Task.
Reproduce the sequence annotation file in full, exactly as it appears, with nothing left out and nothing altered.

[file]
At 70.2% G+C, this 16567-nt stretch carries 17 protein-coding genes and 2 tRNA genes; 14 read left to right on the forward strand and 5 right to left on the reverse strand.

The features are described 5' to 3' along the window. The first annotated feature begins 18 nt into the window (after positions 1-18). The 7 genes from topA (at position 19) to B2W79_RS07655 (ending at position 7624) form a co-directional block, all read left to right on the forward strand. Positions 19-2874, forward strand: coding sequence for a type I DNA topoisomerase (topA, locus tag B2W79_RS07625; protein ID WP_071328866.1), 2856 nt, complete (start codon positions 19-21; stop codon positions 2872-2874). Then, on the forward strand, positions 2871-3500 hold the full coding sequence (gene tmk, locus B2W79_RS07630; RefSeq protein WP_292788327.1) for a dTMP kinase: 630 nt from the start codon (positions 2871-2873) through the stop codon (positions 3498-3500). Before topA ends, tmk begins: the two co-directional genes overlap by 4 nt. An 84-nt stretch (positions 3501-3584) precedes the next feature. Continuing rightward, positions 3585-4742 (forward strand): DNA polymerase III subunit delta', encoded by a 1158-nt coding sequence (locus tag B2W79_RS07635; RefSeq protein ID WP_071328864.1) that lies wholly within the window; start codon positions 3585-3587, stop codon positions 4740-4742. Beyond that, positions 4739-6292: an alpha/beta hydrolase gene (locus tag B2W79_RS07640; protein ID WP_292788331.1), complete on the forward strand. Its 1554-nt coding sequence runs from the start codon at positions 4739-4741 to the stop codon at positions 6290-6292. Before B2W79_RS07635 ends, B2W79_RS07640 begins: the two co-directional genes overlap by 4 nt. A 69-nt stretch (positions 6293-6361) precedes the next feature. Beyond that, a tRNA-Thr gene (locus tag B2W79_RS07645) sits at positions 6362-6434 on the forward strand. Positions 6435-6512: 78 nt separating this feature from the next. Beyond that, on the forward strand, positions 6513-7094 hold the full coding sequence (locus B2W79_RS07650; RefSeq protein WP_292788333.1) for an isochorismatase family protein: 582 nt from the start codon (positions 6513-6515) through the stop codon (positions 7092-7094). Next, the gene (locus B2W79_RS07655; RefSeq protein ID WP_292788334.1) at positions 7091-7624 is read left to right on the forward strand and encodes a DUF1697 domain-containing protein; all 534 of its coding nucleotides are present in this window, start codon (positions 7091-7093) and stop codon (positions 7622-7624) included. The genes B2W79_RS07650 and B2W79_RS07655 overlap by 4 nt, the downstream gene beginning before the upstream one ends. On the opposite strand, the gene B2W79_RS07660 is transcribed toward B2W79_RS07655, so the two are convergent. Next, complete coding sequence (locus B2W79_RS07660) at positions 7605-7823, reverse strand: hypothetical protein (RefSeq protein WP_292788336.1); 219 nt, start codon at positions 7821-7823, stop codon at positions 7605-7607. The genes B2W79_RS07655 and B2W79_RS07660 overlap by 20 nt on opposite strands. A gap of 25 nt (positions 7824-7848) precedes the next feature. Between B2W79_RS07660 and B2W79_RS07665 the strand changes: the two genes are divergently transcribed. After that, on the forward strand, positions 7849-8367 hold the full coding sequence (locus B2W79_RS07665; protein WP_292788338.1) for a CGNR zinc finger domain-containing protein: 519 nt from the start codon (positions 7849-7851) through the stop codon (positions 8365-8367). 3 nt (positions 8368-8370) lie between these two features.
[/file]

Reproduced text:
At 70.2% G+C, this 16567-nt stretch carries 17 protein-coding genes and 2 tRNA genes; 14 read left to right on the forward strand and 5 right to left on the reverse strand.

The features are described 5' to 3' along the window. The first annotated feature begins 18 nt into the window (after positions 1-18). The 7 genes from topA (at position 19) to B2W79_RS07655 (ending at position 7624) form a co-directional block, all read left to right on the forward strand. Positions 19-2874, forward strand: coding sequence for a type I DNA topoisomerase (topA, locus tag B2W79_RS07625; protein ID WP_071328866.1), 2856 nt, complete (start codon positions 19-21; stop codon positions 2872-2874). Then, on the forward strand, positions 2871-3500 hold the full coding sequence (gene tmk, locus B2W79_RS07630; RefSeq protein WP_292788327.1) for a dTMP kinase: 630 nt from the start codon (positions 2871-2873) through the stop codon (positions 3498-3500). Before topA ends, tmk begins: the two co-directional genes overlap by 4 nt. An 84-nt stretch (positions 3501-3584) precedes the next feature. Continuing rightward, positions 3585-4742 (forward strand): DNA polymerase III subunit delta', encoded by a 1158-nt coding sequence (locus tag B2W79_RS07635; RefSeq protein ID WP_071328864.1) that lies wholly within the window; start codon positions 3585-3587, stop codon positions 4740-4742. Beyond that, positions 4739-6292: an alpha/beta hydrolase gene (locus tag B2W79_RS07640; protein ID WP_292788331.1), complete on the forward strand. Its 1554-nt coding sequence runs from the start codon at positions 4739-4741 to the stop codon at positions 6290-6292. Before B2W79_RS07635 ends, B2W79_RS07640 begins: the two co-directional genes overlap by 4 nt. A 69-nt stretch (positions 6293-6361) precedes the next feature. Beyond that, a tRNA-Thr gene (locus tag B2W79_RS07645) sits at positions 6362-6434 on the forward strand. Positions 6435-6512: 78 nt separating this feature from the next. Beyond that, on the forward strand, positions 6513-7094 hold the full coding sequence (locus B2W79_RS07650; RefSeq protein WP_292788333.1) for an isochorismatase family protein: 582 nt from the start codon (positions 6513-6515) through the stop codon (positions 7092-7094). Next, the gene (locus B2W79_RS07655; RefSeq protein ID WP_292788334.1) at positions 7091-7624 is read left to right on the forward strand and encodes a DUF1697 domain-containing protein; all 534 of its coding nucleotides are present in this window, start codon (positions 7091-7093) and stop codon (positions 7622-7624) included. The genes B2W79_RS07650 and B2W79_RS07655 overlap by 4 nt, the downstream gene beginning before the upstream one ends. On the opposite strand, the gene B2W79_RS07660 is transcribed toward B2W79_RS07655, so the two are convergent. Next, complete coding sequence (locus B2W79_RS07660) at positions 7605-7823, reverse strand: hypothetical protein (RefSeq protein WP_292788336.1); 219 nt, start codon at positions 7821-7823, stop codon at positions 7605-7607. The genes B2W79_RS07655 and B2W79_RS07660 overlap by 20 nt on opposite strands. A gap of 25 nt (positions 7824-7848) precedes the next feature. Between B2W79_RS07660 and B2W79_RS07665 the strand changes: the two genes are divergently transcribed. After that, on the forward strand, positions 7849-8367 hold the full coding sequence (locus B2W79_RS07665; protein WP_292788338.1) for a CGNR zinc finger domain-containing protein: 519 nt from the start codon (positions 7849-7851) through the stop codon (positions 8365-8367). 3 nt (positions 8368-8370) lie between these two features.